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Why do lactating females nurse alien offspring? A review of hypotheses and empirical evidence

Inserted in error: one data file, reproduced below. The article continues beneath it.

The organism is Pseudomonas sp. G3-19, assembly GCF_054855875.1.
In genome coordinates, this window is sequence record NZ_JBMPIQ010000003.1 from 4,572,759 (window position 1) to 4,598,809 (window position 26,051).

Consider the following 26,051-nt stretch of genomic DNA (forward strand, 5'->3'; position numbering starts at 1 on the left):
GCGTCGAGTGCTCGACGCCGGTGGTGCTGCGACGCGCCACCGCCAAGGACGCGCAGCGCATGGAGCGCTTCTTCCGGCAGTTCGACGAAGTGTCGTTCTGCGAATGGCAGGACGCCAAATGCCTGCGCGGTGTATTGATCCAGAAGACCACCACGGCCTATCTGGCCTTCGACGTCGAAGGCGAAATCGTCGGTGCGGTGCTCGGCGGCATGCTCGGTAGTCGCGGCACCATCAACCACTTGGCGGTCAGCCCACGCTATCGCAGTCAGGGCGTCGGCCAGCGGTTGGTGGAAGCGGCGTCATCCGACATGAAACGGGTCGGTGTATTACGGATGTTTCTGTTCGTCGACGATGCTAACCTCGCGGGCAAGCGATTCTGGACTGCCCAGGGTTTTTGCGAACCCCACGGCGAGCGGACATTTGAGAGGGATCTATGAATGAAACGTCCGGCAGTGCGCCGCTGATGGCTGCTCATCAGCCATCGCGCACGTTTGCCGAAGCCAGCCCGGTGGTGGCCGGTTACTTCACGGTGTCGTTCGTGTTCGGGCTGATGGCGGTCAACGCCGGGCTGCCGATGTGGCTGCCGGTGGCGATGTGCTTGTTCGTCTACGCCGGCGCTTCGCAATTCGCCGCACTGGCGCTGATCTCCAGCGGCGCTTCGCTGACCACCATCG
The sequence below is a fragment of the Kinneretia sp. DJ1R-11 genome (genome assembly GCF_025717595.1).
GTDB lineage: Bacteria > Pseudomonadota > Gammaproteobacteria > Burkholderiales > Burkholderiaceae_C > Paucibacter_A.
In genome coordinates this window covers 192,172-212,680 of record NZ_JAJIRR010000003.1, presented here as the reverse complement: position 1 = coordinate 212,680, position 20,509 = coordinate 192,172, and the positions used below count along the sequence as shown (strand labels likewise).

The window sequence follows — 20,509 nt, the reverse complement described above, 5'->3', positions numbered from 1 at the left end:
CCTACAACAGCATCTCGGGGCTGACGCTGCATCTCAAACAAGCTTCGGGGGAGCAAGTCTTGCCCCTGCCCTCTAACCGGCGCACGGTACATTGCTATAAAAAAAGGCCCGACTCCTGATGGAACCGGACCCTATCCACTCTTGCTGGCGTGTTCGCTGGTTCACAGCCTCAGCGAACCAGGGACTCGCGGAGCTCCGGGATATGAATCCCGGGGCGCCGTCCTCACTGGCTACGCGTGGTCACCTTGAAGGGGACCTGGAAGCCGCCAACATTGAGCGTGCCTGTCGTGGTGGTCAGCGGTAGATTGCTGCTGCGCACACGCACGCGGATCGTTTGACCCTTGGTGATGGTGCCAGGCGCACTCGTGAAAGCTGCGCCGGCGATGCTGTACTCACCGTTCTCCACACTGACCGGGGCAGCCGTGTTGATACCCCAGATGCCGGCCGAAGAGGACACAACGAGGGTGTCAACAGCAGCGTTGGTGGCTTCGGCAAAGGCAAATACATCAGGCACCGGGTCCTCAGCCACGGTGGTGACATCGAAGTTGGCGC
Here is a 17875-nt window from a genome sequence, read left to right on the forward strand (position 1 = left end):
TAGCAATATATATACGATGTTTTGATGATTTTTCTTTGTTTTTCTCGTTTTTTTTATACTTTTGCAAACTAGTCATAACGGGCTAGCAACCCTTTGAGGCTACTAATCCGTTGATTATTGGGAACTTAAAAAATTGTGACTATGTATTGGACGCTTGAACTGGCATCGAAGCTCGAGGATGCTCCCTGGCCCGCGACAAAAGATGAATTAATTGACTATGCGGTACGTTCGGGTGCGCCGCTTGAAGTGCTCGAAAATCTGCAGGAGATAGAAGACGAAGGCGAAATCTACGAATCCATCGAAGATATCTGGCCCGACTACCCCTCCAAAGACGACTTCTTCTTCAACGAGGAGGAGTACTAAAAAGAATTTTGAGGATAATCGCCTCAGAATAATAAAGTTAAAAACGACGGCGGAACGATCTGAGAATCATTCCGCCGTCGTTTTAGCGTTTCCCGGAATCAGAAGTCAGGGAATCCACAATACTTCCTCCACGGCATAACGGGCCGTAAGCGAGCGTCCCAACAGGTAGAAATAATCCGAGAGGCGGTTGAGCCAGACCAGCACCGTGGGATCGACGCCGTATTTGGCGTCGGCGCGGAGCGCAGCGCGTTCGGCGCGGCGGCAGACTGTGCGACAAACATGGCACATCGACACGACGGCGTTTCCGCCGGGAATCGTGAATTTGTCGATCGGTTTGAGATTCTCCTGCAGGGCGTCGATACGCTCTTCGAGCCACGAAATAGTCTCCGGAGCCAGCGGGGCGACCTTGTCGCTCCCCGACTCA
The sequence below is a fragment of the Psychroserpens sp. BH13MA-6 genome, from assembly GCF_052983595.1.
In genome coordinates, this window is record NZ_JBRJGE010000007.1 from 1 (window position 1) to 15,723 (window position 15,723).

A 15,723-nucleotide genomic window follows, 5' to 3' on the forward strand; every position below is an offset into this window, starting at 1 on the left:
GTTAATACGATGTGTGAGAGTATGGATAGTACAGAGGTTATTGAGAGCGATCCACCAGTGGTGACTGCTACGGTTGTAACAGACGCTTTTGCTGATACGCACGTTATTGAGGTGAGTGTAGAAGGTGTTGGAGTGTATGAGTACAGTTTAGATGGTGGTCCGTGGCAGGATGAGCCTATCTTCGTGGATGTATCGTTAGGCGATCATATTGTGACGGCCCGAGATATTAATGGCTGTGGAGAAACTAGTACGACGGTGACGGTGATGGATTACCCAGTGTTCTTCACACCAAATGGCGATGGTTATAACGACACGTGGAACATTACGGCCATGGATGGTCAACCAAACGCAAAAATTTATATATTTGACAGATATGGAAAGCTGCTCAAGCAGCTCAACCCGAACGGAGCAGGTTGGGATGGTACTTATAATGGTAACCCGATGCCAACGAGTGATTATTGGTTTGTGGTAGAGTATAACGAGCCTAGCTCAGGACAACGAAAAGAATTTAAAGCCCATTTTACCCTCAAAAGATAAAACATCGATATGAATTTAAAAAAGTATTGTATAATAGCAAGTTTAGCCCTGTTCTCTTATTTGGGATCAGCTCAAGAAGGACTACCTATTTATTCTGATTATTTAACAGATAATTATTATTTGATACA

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Female mammals sometimes nurse offspring that are not their own. The causes and function of allonursing for females remain puzzling given that lactation is energetically costly and augments the risk of pathogen transmission between mothers and alien offspring. To date five hypotheses have been put forward to explain why females nurse alien offspring. (1) Allonursing results from misguided parental behaviour. (2) Females reciprocate by nursing each other's offspring. (3) Females nurse related juveniles for inclusive fitness benefits. (4) Females nurse alien offspring to evacuate milk that their own offspring did not drink. (5) Inexperienced females that lactate spontaneously without reproducing themselves or that have lost their litter nurse alien offspring to improve their maternal skills. A review of empirical evidence showed that observations were consistent with predictions of the misdirected parental care, kin selection and milk evacuation hypotheses but not with predictions of the reciprocity and parenting hypotheses. However, probably because the study of mammals is not a trivial exercise, it is unclear to what extent each hypothesis can account for inter- and intraspecific variation in the female propensity to nurse alien offspring. Since the five hypotheses are not mutually exclusive, some observations said to support a given hypothesis may also be consistent with an alternative one. To tease apart the exact role of competitive hypotheses I propose some experimental designs. A detailed discussion of each hypothesis also reveals that the reason why females nurse alien offspring may be more intricate than was previously believed. (C) 2002 The Association for the Study of Animal Behaviour.
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